Many Echo owners who are also Amazon Cloud Drive users were surprised to learn they can’t ask the Echo to play audio files stored in their Amazon Cloud Drive: the Echo can only play users’ audio files that are stored in Amazon Music Library (or in the user’s Audible library, in the case of Audible audiobooks books the user owns).
Note, added 12/18/16: Alexa can also accept an audio stream to a Tap or Echo via Bluetooth. See this post for more details on Bluetooth streaming to Alexa devices.
Every Amazon customer has an Amazon Music Library, whether they’ve signed up for the premium version or not. The link is right there on the Your Account menu on the Amazon site (click or tap on images to view an enlarged version in a new tab or window):
Everyone gets free access to the Amazon Music Player web and mobile apps—which means switching to Amazon Music makes your entire library available on virtually all mobile devices as well—, and everyone can upload and store up to 250 songs in their Amazon Music Library for free. Amazon Prime members also get unlimited access to the Amazon Prime Music Library, and can add songs, albums and playlists from the Prime Music Library to their own, personal libraries and those files don’t count toward the 250-song free upload limit. Music you purchase from Amazon doesn’t count toward the limit, either.
But if you’ve got a large, pre-existing personal music library, that 250 song allowance is not going to cut it. For you, Amazon offers a premium Music Library Subscription option: for a cost of $24.99/year (as of this writing, on 7/3/15), subscribers can upload up to 250,000 tracks for playback and storage. To give you some context for that figure, my personal digital music library is HUGE by most typical consumers’ standards: it consists of tracks ripped from hundreds of purchased CDs, and it still only adds up to a little over 5,000 tracks. And don’t forget: music you purchase from Amazon does not count toward the 250k track limit.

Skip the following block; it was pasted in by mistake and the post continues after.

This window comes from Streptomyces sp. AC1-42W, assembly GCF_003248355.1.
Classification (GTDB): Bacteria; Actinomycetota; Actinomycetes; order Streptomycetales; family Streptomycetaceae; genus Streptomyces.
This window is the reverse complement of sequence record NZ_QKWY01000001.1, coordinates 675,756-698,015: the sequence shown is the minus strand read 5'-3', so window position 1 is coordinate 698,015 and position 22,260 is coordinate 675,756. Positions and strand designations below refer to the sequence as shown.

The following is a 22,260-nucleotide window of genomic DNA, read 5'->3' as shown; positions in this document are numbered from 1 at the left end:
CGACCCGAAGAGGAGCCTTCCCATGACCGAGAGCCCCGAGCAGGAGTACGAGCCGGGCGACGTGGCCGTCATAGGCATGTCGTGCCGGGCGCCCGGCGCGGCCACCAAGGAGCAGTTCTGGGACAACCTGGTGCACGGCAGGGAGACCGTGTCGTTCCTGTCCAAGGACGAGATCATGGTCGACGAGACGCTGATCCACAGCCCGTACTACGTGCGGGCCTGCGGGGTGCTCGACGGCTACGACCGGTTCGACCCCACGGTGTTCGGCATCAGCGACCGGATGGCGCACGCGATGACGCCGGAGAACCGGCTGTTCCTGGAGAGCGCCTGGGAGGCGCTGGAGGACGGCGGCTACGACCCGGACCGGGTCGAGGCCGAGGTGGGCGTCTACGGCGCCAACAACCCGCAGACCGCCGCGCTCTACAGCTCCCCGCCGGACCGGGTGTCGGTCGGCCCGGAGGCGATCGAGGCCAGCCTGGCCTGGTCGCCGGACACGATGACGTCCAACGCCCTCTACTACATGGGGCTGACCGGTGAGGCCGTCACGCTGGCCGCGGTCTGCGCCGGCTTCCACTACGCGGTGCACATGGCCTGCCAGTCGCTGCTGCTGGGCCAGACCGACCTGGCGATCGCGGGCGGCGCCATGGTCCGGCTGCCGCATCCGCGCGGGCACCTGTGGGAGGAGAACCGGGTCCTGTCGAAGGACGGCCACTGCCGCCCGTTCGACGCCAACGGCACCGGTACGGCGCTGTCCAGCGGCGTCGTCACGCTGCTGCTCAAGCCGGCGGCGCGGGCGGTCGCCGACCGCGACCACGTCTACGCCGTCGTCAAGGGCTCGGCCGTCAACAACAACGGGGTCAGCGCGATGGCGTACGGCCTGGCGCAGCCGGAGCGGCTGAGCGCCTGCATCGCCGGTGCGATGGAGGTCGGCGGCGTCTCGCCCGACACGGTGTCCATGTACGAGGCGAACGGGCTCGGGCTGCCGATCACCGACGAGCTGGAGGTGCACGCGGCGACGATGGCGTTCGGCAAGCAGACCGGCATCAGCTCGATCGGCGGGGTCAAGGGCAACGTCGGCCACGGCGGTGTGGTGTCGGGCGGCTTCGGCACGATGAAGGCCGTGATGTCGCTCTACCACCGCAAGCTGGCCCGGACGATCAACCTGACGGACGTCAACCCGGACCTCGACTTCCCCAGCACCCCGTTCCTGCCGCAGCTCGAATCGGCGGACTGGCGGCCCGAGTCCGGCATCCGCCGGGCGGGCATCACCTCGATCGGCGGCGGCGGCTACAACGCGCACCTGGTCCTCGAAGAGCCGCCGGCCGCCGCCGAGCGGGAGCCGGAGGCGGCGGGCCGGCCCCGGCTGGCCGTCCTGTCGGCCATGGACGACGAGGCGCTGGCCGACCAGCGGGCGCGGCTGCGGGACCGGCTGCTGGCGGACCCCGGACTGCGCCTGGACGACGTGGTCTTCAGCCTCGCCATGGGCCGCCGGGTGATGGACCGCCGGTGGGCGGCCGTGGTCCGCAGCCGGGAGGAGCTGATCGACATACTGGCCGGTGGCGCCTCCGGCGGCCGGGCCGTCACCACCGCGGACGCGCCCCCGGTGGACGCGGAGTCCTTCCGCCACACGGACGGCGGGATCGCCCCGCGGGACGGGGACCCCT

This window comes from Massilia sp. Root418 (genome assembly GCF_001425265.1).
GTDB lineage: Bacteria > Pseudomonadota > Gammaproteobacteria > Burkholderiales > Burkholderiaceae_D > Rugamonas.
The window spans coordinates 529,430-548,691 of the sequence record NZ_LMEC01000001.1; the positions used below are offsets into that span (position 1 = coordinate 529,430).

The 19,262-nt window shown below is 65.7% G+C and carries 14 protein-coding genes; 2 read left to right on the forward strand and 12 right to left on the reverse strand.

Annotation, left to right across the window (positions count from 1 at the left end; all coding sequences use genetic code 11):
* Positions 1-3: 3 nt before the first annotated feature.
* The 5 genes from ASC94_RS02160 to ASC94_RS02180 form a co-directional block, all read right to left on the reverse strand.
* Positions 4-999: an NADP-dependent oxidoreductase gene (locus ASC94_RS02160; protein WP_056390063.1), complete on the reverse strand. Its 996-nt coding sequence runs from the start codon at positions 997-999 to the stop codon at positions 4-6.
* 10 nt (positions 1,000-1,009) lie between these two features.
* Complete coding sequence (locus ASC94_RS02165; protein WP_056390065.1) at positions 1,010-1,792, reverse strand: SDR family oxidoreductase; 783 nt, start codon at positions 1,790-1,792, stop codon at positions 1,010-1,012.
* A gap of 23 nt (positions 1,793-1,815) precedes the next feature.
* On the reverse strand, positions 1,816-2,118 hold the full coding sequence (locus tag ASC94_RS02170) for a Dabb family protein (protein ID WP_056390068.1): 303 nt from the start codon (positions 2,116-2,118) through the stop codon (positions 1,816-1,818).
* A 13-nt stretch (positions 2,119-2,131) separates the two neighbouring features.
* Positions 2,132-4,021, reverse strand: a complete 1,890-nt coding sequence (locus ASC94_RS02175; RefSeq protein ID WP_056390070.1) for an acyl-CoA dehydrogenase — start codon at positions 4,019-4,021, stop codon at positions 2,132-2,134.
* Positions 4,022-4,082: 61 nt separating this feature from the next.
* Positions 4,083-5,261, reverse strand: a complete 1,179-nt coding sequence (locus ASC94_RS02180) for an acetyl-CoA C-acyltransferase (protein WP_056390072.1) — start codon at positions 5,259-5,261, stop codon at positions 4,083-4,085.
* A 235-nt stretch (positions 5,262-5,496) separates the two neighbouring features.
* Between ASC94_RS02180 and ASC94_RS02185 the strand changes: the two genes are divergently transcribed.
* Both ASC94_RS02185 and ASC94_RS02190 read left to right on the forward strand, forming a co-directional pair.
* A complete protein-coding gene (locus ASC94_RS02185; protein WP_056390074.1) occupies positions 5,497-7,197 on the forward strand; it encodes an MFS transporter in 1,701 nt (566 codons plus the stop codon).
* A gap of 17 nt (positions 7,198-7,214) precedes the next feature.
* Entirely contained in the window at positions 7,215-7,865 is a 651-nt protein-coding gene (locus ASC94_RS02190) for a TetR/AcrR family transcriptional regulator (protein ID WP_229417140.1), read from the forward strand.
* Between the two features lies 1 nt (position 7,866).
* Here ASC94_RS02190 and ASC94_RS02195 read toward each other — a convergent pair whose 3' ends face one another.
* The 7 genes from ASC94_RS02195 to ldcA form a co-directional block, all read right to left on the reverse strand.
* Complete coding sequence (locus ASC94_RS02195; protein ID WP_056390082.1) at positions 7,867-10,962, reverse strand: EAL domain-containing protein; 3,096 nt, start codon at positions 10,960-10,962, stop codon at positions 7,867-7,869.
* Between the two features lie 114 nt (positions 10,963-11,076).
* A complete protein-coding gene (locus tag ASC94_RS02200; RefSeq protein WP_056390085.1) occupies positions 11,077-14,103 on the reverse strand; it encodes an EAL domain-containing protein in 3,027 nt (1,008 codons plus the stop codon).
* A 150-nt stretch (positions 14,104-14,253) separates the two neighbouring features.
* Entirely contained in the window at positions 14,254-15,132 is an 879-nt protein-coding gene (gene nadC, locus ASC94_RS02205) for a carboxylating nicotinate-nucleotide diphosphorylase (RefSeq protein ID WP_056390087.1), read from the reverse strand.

When I walked away from iTunes following the release of iTunes 11, I migrated my entire music library to Amazon Music Library premium. At that time I felt $25 a year was a price I’d gladly pay never to have to deal with the costly and frustrating forced-iTunes-upgrade routine: re-creating the playlists that had mysteriously disappeared, re-purchasing the assortment of bought songs that had also vanished, re-uploading my own music that was suddenly missing, and manually re-entering the large chunk of song and album metadata that was gone. Having seen friends and family endure the forced iTunes upgrade nightmare many times since then, I’m confident I made the right choice.
That choice positioned me very well for the arrival of Echo. When Alexa joined my household, I was already good to go. If you’re not, read on to learn how to make the transition as painlessly as possible. Fair warning: you will have to go through that upload/import hassle one last time, if your music library is currently stored in some other cloud-based system (like iCloud) you’ll have to download it, and you’ll have to re-create all the playlists you want to keep from scratch, too. But unlike those poor iTunes victims, so long as you’re sticking with Amazon Music Library you will never have to do any of these things again. Ever.
Important Caveat: Amazon Music Library isn’t the mixmaster-friendly cathedral of music curation iTunes is. You will not have as many options available for customization, such as adding notes for each track, keeping count of plays, individually rating each song, or having all that custom metadata (fields I never used anyway). But you will still have the crucial items:
Not gonna lie: if you’re used to spending hours lovingly poring over your library and you do use all those iTunes custom fields (and you’re totally fine with re-populating at least some of them following every iTunes upgrade), then maybe Amazon Music Library isn’t for you. You just have to weigh the convenience of Echo connectivity and never having to face iTunes upgrade misery again against the benefits you’re getting with iTunes.